Miami Heat: Bam Adebayo among group of young NBA stars seeking insurance

Bam Adebayo #13 of the Miami Heat dunks against the Minnesota Timberwolves (Photo by Michael Reaves/Getty Images)
Bam Adebayo #13 of the Miami Heat dunks against the Minnesota Timberwolves (Photo by Michael Reaves/Getty Images) /

Bam Adebayo, the number two Miami Heat guy, is considering his future among an NBA restart. On the horizon, Bam and a few star pups are seeking protection.

With the Miami Heat and NBA looking to start playing live and actual games again, there have been a few nuggets of merit that deserve discussion to come up along the way. While one of those nuggets is the thought that perhaps the league shouldn’t be coming back, the other is that if they do, it should come with extra protection for the players.

Kyrie Irving is reportedly at the head of a group of players that think the NBA shouldn’t be thinking about a restart. Although his message is more than relevant, if the overwhelming majority of the other players want to play, then that’s the right answer.

Mainly though I believe and with a bigger influence than any other singular NBA player, former Miami Heat champion LeBron James has indicated that he wants to play and when The King speaks, we all listen. Besides, if Kyrie Irving were playing and able to realistically compete for the title himself, I can almost assure you that he wouldn’t have taken this stance.

While that speedbump is a fascinating question, in terms of obstacles ahead of a potential NBA restart, our very own Bam Adebayo of the Miami Heat seems to be at the forefront of another. According to a report from ESPN’s Adrian Wojnarowski and Bobby Marks, Adebayo, De’Aaron Fox, Kyle Kuzma, Jayson Tatum, and Donovan Mitchell, are leading a charge to receive extra insurance protection assistance from the league amid a restart.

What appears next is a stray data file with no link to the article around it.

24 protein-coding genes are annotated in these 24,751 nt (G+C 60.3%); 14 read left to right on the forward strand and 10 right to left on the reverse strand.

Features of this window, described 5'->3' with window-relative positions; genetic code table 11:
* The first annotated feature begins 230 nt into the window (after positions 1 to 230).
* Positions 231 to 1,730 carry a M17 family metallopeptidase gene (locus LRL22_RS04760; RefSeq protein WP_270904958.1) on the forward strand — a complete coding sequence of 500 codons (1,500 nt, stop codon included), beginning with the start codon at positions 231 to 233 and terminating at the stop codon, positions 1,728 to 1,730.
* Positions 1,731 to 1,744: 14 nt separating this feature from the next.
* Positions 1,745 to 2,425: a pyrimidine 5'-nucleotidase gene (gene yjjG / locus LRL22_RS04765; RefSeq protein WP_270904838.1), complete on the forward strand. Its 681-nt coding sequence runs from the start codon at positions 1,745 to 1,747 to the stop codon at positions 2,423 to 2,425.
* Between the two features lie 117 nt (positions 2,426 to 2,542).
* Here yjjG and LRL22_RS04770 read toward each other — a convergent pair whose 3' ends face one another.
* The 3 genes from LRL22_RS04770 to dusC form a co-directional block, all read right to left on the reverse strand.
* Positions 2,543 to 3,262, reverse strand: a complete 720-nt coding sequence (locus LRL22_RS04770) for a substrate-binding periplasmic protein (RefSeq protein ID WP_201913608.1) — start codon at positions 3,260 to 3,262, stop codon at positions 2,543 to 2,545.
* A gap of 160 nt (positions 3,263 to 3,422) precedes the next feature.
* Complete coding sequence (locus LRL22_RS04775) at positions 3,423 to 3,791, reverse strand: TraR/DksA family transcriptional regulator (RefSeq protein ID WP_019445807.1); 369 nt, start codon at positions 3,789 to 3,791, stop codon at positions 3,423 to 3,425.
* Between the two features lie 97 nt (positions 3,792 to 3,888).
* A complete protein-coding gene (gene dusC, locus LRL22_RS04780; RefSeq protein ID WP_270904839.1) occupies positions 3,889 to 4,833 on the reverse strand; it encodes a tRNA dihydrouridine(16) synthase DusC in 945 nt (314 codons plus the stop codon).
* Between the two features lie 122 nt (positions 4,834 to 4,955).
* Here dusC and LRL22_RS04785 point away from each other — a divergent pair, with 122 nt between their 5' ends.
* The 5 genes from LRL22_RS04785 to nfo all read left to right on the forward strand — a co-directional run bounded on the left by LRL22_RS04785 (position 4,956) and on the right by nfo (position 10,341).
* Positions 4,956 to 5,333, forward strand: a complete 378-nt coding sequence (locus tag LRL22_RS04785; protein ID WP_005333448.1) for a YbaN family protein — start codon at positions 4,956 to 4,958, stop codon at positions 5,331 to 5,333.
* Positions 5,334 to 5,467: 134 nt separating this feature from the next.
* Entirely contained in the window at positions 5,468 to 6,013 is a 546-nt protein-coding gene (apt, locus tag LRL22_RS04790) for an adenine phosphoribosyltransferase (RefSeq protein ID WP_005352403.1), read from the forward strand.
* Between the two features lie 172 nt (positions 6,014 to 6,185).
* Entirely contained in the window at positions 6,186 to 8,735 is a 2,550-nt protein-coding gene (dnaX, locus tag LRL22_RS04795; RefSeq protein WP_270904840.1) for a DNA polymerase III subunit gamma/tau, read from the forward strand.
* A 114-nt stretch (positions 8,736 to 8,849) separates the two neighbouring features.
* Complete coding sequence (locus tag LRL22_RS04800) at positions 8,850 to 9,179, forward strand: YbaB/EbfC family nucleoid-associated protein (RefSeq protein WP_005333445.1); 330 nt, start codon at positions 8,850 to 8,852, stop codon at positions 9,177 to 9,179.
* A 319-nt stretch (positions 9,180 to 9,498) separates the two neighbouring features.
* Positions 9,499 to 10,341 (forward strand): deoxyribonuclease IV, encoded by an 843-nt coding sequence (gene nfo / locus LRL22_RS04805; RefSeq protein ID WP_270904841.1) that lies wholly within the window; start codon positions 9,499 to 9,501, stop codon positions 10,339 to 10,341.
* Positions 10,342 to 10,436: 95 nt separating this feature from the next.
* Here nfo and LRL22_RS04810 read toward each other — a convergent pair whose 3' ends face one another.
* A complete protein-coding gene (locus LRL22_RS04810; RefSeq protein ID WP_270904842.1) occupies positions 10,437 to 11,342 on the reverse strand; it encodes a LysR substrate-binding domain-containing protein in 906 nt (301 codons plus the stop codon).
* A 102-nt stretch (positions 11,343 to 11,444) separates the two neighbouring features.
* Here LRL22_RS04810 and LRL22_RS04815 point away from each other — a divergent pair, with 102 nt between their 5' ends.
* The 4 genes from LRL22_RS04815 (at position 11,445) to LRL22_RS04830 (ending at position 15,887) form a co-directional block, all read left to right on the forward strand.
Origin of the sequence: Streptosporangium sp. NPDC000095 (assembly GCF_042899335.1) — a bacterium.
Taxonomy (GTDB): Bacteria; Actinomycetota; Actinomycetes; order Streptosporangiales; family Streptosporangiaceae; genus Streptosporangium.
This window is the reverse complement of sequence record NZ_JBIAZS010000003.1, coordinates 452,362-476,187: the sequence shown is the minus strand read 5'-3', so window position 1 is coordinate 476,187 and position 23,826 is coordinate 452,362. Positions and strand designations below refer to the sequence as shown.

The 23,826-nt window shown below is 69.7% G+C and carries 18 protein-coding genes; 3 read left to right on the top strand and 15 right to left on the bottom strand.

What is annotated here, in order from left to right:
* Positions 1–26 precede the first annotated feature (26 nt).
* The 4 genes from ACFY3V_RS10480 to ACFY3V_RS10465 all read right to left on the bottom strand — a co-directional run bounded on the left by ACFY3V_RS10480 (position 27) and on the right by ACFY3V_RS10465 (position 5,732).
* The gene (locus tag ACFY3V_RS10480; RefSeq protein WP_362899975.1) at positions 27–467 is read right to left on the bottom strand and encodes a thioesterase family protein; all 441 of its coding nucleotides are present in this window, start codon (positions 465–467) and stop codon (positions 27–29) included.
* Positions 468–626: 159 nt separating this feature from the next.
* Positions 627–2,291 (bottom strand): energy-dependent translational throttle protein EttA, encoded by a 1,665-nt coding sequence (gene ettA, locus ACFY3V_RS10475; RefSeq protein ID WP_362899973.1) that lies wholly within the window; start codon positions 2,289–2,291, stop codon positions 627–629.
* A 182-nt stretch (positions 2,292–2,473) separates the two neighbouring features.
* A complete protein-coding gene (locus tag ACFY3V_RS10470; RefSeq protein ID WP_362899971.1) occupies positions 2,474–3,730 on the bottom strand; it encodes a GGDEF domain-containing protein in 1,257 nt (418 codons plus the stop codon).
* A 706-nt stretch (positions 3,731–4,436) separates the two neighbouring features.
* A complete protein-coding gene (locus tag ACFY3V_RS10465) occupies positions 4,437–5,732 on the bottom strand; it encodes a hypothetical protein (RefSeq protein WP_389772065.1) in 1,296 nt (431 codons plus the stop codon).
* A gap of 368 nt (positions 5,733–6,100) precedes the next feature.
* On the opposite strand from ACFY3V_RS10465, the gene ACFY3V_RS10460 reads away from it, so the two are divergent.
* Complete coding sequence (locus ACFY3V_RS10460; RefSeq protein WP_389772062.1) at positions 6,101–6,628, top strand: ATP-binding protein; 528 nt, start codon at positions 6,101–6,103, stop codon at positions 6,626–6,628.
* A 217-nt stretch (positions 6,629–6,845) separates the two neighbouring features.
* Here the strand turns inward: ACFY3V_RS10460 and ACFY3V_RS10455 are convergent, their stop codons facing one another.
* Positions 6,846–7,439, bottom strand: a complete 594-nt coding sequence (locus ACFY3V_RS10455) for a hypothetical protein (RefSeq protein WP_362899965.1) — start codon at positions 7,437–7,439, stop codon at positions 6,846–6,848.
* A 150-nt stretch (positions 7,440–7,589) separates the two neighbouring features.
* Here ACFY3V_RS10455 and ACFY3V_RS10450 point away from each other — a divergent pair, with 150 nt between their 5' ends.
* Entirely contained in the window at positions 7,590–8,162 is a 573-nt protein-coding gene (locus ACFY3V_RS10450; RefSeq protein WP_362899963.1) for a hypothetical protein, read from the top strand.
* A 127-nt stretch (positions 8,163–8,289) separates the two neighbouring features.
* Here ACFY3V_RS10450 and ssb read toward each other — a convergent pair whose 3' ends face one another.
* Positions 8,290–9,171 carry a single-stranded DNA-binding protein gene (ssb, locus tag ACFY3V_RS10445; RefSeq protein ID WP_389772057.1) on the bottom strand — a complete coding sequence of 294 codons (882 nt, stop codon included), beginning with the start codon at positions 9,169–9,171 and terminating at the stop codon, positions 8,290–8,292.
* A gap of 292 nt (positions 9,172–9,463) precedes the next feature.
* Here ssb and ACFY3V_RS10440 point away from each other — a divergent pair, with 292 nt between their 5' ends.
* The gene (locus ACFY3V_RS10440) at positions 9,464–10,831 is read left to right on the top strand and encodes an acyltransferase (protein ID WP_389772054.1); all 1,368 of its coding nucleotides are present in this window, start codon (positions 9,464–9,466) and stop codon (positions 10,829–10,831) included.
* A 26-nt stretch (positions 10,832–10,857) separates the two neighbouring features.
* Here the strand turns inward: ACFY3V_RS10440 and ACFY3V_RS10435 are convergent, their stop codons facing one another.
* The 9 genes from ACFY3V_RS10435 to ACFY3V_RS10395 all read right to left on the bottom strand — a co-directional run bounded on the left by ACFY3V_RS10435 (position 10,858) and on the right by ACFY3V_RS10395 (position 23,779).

The Miami Heat could risk it all if Bam Adebayo isn’t comfortable playing. Bam though, wants help ensuring that he doesn’t have to risk it all to play.

With the threat of a career-ending injury or contraction of the virus at an all-time high level after being on such an abnormal layoff from play, the players are seeking to ensure they don’t risk losing out on any potential money they are due to earn on future contracts.

They are in talks with the NBPA to mediate for them of sorts to the league on the issue. Here is a quote from the piece that really brings it all home.

"For players on the brink of maximum contract extensions worth north of $100 million, insurance policies that run the length of the season’s truncated finish — July 1 to Oct. 13 — could cost in the neighborhood of $500,000 to protect against the financial loss of a career-ending injury, sources said. Even with policies, it can still be difficult to prove to insurance companies that future earnings were impacted by an injury — unless it is career-ending."

With the Miami Heat near the top of the Eastern Conference and in the top third of the overall rankings, it’s about as wide open for them as it is any other team. This is especially when you consider the fact of the layoff for coronavirus.

With their style of effort and hard work over everything, they could go on a special run, one not fueled by the skilled nuance that comes with the repetition that they normally have in the NBA season.

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Let’s hope that Bam works his situation out and returns to the Miami Heat home base ready to get going. Because if there is any discrepancy with Bam’s availability it’s as simple as this, no Bam, no shot.